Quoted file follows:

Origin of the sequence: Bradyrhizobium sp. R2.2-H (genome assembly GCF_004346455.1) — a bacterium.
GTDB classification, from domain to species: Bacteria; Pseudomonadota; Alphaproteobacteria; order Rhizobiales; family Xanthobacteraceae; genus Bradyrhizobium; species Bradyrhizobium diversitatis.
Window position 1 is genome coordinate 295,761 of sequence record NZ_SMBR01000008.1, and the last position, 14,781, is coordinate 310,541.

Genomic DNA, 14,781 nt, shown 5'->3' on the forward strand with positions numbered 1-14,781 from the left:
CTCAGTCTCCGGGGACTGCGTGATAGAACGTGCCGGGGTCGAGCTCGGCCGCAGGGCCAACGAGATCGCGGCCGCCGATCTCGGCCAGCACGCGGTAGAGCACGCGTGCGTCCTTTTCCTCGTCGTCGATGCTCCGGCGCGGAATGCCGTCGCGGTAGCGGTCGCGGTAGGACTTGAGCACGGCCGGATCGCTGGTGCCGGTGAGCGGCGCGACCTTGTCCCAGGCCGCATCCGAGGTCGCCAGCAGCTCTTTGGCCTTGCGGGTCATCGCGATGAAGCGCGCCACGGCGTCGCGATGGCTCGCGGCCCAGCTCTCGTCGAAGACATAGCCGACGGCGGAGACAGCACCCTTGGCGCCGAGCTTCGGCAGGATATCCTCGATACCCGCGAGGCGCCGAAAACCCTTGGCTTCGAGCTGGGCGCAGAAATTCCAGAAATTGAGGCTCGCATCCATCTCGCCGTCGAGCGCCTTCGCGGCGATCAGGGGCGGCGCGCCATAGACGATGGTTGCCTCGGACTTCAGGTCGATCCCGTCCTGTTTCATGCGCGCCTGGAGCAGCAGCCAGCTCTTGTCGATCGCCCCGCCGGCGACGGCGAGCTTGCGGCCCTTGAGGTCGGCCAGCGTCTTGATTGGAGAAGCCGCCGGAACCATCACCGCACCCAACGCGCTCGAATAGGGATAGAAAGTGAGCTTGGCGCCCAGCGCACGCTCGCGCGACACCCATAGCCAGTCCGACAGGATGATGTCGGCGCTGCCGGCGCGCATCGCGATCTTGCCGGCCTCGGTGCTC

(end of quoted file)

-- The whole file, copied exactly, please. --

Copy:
Origin of the sequence: Bradyrhizobium sp. R2.2-H (genome assembly GCF_004346455.1) — a bacterium.
GTDB classification, from domain to species: Bacteria; Pseudomonadota; Alphaproteobacteria; order Rhizobiales; family Xanthobacteraceae; genus Bradyrhizobium; species Bradyrhizobium diversitatis.
Window position 1 is genome coordinate 295,761 of sequence record NZ_SMBR01000008.1, and the last position, 14,781, is coordinate 310,541.

Genomic DNA, 14,781 nt, shown 5'->3' on the forward strand with positions numbered 1-14,781 from the left:
CTCAGTCTCCGGGGACTGCGTGATAGAACGTGCCGGGGTCGAGCTCGGCCGCAGGGCCAACGAGATCGCGGCCGCCGATCTCGGCCAGCACGCGGTAGAGCACGCGTGCGTCCTTTTCCTCGTCGTCGATGCTCCGGCGCGGAATGCCGTCGCGGTAGCGGTCGCGGTAGGACTTGAGCACGGCCGGATCGCTGGTGCCGGTGAGCGGCGCGACCTTGTCCCAGGCCGCATCCGAGGTCGCCAGCAGCTCTTTGGCCTTGCGGGTCATCGCGATGAAGCGCGCCACGGCGTCGCGATGGCTCGCGGCCCAGCTCTCGTCGAAGACATAGCCGACGGCGGAGACAGCACCCTTGGCGCCGAGCTTCGGCAGGATATCCTCGATACCCGCGAGGCGCCGAAAACCCTTGGCTTCGAGCTGGGCGCAGAAATTCCAGAAATTGAGGCTCGCATCCATCTCGCCGTCGAGCGCCTTCGCGGCGATCAGGGGCGGCGCGCCATAGACGATGGTTGCCTCGGACTTCAGGTCGATCCCGTCCTGTTTCATGCGCGCCTGGAGCAGCAGCCAGCTCTTGTCGATCGCCCCGCCGGCGACGGCGAGCTTGCGGCCCTTGAGGTCGGCCAGCGTCTTGATTGGAGAAGCCGCCGGAACCATCACCGCACCCAACGCGCTCGAATAGGGATAGAAAGTGAGCTTGGCGCCCAGCGCACGCTCGCGCGACACCCATAGCCAGTCCGACAGGATGATGTCGGCGCTGCCGGCGCGCATCGCGATCTTGCCGGCCTCGGTGCTC